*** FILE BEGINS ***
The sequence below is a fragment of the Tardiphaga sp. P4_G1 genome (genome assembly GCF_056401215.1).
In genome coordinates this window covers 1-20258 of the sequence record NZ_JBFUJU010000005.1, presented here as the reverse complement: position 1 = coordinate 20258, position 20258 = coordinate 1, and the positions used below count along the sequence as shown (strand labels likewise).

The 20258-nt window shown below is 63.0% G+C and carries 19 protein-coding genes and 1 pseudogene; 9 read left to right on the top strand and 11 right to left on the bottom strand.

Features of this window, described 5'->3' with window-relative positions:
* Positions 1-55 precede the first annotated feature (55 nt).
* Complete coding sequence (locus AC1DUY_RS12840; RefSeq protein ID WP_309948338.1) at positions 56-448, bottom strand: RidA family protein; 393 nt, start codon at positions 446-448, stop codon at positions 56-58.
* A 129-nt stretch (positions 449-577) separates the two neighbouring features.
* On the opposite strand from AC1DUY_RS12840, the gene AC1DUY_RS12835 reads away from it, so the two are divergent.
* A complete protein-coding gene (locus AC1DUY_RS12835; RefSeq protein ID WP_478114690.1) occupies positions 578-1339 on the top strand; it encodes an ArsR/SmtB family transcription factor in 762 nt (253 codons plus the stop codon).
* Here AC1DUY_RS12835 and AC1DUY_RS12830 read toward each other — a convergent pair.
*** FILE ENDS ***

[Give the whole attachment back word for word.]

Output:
The sequence below is a fragment of the Tardiphaga sp. P4_G1 genome (genome assembly GCF_056401215.1).
In genome coordinates this window covers 1-20258 of the sequence record NZ_JBFUJU010000005.1, presented here as the reverse complement: position 1 = coordinate 20258, position 20258 = coordinate 1, and the positions used below count along the sequence as shown (strand labels likewise).

The 20258-nt window shown below is 63.0% G+C and carries 19 protein-coding genes and 1 pseudogene; 9 read left to right on the top strand and 11 right to left on the bottom strand.

Features of this window, described 5'->3' with window-relative positions:
* Positions 1-55 precede the first annotated feature (55 nt).
* Complete coding sequence (locus AC1DUY_RS12840; RefSeq protein ID WP_309948338.1) at positions 56-448, bottom strand: RidA family protein; 393 nt, start codon at positions 446-448, stop codon at positions 56-58.
* A 129-nt stretch (positions 449-577) separates the two neighbouring features.
* On the opposite strand from AC1DUY_RS12840, the gene AC1DUY_RS12835 reads away from it, so the two are divergent.
* A complete protein-coding gene (locus AC1DUY_RS12835; RefSeq protein ID WP_478114690.1) occupies positions 578-1339 on the top strand; it encodes an ArsR/SmtB family transcription factor in 762 nt (253 codons plus the stop codon).
* Here AC1DUY_RS12835 and AC1DUY_RS12830 read toward each other — a convergent pair.